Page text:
Now that you know you are pregnant, you may have things on your mind that don't have anything to do with your and your partner's intimacy. And sex is probably not on the list.
That's alright - but remember that to have a fully rounded happy relationship, intimacy is something important that you need to look after. Think of these nine months as practice for when your baby comes.
If you are distracted enough to let your intimacy dive now, imagine what you will be like once you are a parent and the tiredness, lack of time and privacy kick in. Now is the time to learn to work around the obstacles.
Have a look at this guide as it takes you through the trimesters, explains how they affect your sex drive, and gives you ideas on how to keep the spark alive.
This may be the most difficult time for your sex drive. Since the pee stick turned up two lines, you may have morning sickness, experience fatigue and have a lot of things on your mind.
Getting through each day at this stage means all you want to do is flop onto your bed and sleep. So, it's not surprising that your sex drive may have taken a dive.
However, your partner may be feeling similar - not with the physical symptoms, but he may also have a lot on his mind and questions about pregnancy and sex. The two of you need to communicate openly at this stage.
Talking openly about sex to your partner shouldn't be embarrassing – after all, it's what got you pregnant in the first place. Let him know that your lack of desire has everything to do with the fact that you are not feeling at your best physically - and nothing to do with him.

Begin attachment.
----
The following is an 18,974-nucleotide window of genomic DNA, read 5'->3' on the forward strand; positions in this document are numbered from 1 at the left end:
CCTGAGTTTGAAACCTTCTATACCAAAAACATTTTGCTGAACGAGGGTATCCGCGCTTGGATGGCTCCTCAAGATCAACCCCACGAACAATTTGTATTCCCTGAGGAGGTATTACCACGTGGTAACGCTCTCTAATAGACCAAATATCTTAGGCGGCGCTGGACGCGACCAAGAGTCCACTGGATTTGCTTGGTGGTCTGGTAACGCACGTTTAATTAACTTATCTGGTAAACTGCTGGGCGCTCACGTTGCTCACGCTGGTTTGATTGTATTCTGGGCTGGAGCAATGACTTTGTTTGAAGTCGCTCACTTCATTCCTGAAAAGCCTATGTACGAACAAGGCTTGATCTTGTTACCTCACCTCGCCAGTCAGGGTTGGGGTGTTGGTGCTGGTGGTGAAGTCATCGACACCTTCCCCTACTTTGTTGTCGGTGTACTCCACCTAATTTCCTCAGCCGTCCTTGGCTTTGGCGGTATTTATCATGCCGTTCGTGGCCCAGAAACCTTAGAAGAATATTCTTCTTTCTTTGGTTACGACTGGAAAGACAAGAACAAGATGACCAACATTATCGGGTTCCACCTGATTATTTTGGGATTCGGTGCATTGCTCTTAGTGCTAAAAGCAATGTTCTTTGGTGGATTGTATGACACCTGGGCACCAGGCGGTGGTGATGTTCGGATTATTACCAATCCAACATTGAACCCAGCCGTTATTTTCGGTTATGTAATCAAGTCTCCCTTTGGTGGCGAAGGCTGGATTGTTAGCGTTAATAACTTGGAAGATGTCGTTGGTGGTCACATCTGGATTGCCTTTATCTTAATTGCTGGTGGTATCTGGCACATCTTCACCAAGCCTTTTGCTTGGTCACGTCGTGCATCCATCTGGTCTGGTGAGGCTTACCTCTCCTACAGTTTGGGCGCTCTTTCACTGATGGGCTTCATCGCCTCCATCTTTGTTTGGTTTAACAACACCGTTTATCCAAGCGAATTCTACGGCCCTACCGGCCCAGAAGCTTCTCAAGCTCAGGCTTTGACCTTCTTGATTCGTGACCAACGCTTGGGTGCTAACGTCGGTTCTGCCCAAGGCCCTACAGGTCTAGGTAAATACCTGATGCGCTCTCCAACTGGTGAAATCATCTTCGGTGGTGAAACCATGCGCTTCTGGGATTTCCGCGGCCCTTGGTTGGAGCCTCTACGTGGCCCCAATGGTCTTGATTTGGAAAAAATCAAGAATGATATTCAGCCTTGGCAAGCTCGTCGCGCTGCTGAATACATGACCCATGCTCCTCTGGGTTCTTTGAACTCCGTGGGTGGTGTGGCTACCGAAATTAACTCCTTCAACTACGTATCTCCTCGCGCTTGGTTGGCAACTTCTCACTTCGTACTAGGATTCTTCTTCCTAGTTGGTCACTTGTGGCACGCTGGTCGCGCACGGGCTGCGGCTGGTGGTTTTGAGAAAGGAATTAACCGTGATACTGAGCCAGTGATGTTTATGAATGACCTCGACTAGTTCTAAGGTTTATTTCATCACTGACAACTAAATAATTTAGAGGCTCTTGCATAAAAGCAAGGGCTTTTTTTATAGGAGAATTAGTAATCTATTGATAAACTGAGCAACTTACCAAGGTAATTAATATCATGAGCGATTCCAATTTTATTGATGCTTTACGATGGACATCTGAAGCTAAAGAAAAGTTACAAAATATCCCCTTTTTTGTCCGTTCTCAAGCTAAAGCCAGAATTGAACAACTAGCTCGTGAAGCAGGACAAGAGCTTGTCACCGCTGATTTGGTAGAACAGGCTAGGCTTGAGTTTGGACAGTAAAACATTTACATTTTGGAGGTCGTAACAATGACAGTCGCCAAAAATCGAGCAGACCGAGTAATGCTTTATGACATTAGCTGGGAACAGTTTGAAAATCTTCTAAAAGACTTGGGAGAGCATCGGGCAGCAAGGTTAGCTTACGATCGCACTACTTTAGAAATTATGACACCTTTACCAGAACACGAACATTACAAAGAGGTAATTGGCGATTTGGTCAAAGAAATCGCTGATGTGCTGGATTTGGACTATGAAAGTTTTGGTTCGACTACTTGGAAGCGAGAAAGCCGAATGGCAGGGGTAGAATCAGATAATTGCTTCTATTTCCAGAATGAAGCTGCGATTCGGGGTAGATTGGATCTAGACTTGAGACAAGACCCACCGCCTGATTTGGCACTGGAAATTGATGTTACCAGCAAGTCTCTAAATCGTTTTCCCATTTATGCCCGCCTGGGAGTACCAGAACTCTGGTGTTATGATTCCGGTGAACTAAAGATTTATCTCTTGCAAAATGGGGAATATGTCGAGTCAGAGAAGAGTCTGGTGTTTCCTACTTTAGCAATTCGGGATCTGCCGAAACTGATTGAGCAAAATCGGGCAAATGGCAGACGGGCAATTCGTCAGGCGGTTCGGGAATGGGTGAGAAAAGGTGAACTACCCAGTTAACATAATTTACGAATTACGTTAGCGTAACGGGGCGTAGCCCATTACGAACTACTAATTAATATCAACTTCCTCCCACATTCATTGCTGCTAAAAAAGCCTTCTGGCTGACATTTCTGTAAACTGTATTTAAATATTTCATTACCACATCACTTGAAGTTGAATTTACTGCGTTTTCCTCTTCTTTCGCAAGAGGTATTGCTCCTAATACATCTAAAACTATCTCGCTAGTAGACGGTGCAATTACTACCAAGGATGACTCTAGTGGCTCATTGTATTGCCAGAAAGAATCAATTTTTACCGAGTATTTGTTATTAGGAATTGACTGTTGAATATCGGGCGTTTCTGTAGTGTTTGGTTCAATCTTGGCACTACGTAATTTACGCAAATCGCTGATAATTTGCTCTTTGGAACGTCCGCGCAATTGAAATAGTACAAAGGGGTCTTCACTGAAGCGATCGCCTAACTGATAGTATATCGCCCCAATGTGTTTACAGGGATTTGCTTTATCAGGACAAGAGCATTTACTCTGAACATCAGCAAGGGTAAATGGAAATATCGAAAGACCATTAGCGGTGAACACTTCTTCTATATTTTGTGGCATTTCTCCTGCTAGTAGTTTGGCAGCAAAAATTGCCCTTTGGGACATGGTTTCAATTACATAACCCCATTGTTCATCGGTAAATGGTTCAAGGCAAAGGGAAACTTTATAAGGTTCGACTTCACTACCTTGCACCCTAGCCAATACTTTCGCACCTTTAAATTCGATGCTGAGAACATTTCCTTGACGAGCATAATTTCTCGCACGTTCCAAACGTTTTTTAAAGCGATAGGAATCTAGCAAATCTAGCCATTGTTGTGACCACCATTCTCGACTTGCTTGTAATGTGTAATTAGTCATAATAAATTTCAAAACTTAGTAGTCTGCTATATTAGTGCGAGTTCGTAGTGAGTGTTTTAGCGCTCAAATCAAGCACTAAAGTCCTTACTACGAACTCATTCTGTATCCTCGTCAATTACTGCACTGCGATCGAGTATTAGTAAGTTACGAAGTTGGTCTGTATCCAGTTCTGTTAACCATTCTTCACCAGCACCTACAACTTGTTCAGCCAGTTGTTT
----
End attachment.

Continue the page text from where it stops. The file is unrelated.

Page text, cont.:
Also explain to him that this stage will, most likely, not last your whole pregnancy. He may also have questions about sex during pregnancy and whether it is safe – you need to reassure him that it is, and urge him to ask the doctor any questions at your next appointment.
Penetrative intercourse does not hurt your unborn baby. Your cervix is sealed with a thick mucous plug and the sac of waters (or amniotic fluid) acts as a cushion to protect your baby. Physically, your body is going through changes that can make certain areas more sensitive.
Your breasts, especially in your first trimester, may feel especially sensitive. While this may make foreplay more enjoyable for some, others, may find it slightly unbearable. Again, speak openly to your partner about this.
Because you are not showing at the moment, you aren't limited to certain sexual positions. However, try to stay away from anything that causes you to lose your balance and fall. And if you are tired and don't feel like doing much of the work, the standard missionary position will do wonders.
During the second trimester, your sexual desires may increase because the surge in hormones may heighten your libido. Also, the morning sickness and other negative pregnancy symptoms may have faded at this point, leaving you feeling more energetic.